Introduction The study was conducted to determine the effect of first aid education on the capacity of commercial drivers in Ibadan, Nigeria to provide first aid for accident victims.
Methods A before-and-after study was conducted among 128 drivers- 62 intervention and 66 controls selected by multi-stage sampling. The drivers' first aid knowledge and skills were assessed at baseline, immediately and 3 months post- intervention. The intervention consisted of a 2-day training on first aid while controls were given health education on HIV/AIDS. First aid knowledge scores were generated giving a maximum aggregate score of 24 for each respondent while minimum and maximum obtainable scores for first aid skills were 0 and 25 respectively.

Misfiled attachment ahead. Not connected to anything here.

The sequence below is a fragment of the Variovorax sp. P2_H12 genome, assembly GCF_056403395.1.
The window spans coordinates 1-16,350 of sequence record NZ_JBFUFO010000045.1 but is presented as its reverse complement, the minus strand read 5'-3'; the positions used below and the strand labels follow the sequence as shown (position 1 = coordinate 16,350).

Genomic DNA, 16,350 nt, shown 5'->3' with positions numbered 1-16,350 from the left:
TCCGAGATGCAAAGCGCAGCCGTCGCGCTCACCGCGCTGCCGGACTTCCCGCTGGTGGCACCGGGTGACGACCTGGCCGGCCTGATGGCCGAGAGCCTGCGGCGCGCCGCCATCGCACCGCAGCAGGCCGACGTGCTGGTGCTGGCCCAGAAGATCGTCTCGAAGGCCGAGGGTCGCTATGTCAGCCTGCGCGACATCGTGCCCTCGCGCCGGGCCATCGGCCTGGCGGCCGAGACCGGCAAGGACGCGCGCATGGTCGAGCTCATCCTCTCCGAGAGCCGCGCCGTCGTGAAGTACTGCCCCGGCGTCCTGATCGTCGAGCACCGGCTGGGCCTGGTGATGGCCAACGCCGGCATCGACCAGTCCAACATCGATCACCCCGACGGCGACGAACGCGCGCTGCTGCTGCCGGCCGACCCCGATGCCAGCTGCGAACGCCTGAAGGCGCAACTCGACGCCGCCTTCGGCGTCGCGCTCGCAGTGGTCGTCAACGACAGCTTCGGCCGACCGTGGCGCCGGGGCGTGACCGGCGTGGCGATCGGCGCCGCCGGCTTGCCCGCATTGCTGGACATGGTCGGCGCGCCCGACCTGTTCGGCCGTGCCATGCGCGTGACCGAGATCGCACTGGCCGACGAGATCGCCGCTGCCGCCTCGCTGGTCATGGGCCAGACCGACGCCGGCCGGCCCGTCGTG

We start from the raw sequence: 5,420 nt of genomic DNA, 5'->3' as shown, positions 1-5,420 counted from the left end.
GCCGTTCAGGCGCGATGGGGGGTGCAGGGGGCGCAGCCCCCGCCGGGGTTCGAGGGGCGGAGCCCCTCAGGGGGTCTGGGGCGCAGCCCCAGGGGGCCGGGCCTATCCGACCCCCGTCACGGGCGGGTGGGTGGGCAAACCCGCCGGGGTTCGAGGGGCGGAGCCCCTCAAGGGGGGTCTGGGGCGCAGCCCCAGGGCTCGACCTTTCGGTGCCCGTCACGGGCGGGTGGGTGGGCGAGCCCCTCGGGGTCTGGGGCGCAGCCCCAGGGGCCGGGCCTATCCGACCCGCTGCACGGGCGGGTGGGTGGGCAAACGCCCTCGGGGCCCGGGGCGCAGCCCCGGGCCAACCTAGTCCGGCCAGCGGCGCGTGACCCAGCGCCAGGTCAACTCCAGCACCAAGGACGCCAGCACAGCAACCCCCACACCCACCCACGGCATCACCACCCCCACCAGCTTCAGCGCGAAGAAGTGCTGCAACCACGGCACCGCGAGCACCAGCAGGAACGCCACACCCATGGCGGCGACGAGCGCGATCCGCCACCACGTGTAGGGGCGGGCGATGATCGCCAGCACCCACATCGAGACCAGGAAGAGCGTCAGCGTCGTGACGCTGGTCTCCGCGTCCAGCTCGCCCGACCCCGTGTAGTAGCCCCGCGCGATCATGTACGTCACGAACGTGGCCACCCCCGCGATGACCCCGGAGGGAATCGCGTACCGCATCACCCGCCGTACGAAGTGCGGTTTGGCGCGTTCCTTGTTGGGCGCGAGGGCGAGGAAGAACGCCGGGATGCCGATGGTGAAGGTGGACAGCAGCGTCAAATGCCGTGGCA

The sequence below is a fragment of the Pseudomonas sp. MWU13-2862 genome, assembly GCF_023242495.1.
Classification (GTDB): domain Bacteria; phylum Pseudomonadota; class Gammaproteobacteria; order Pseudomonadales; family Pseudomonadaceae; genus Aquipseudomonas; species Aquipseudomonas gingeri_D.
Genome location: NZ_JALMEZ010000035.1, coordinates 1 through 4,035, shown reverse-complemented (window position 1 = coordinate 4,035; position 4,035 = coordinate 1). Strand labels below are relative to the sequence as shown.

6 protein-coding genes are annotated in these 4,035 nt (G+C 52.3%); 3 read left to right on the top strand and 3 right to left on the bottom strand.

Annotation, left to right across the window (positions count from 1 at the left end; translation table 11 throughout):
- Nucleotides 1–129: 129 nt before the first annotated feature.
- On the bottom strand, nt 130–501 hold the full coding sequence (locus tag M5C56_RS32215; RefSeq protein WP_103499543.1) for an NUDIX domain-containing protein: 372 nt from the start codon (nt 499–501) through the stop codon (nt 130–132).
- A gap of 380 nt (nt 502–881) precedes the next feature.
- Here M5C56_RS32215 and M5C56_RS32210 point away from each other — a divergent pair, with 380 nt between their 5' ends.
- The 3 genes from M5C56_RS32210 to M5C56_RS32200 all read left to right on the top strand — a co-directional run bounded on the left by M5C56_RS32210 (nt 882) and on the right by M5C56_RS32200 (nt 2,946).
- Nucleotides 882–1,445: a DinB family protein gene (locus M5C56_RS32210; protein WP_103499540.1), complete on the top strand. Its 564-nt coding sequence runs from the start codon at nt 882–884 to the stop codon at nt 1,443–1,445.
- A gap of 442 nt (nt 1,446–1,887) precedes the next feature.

Results Mean first aid knowledge scores for intervention drivers were 11.8 (±2.9), 13.9 (±2.7) and 14.4 (±2.2) at baseline, immediate and 3-month post intervention. Corresponding scores for the control group were 11.6 (±3.1), 9.4 (±3.7) and 11.2 (±3.7). Mean first aid skill scores for intervention drivers were 4.4 (±0.9), 20.2 (±2.1) and 18.1 (±4.2). Scores for control drivers were 4.1 (±1.1), 4.1 (±1.2) and 5.1 (±2.3) respectively. Repeated measure analysis of variance showed significant differences in first aid knowledge and skills within the intervention group over the three phases of the study (p<0.001). Scores for controls remained about the same.
Conclusion The first aid education led to significant improvement in first aid knowledge and skills of intervention drivers confirming that drivers can be trained as lay first responders in settings were formal emergency medical services for crash victims are poorly developed.
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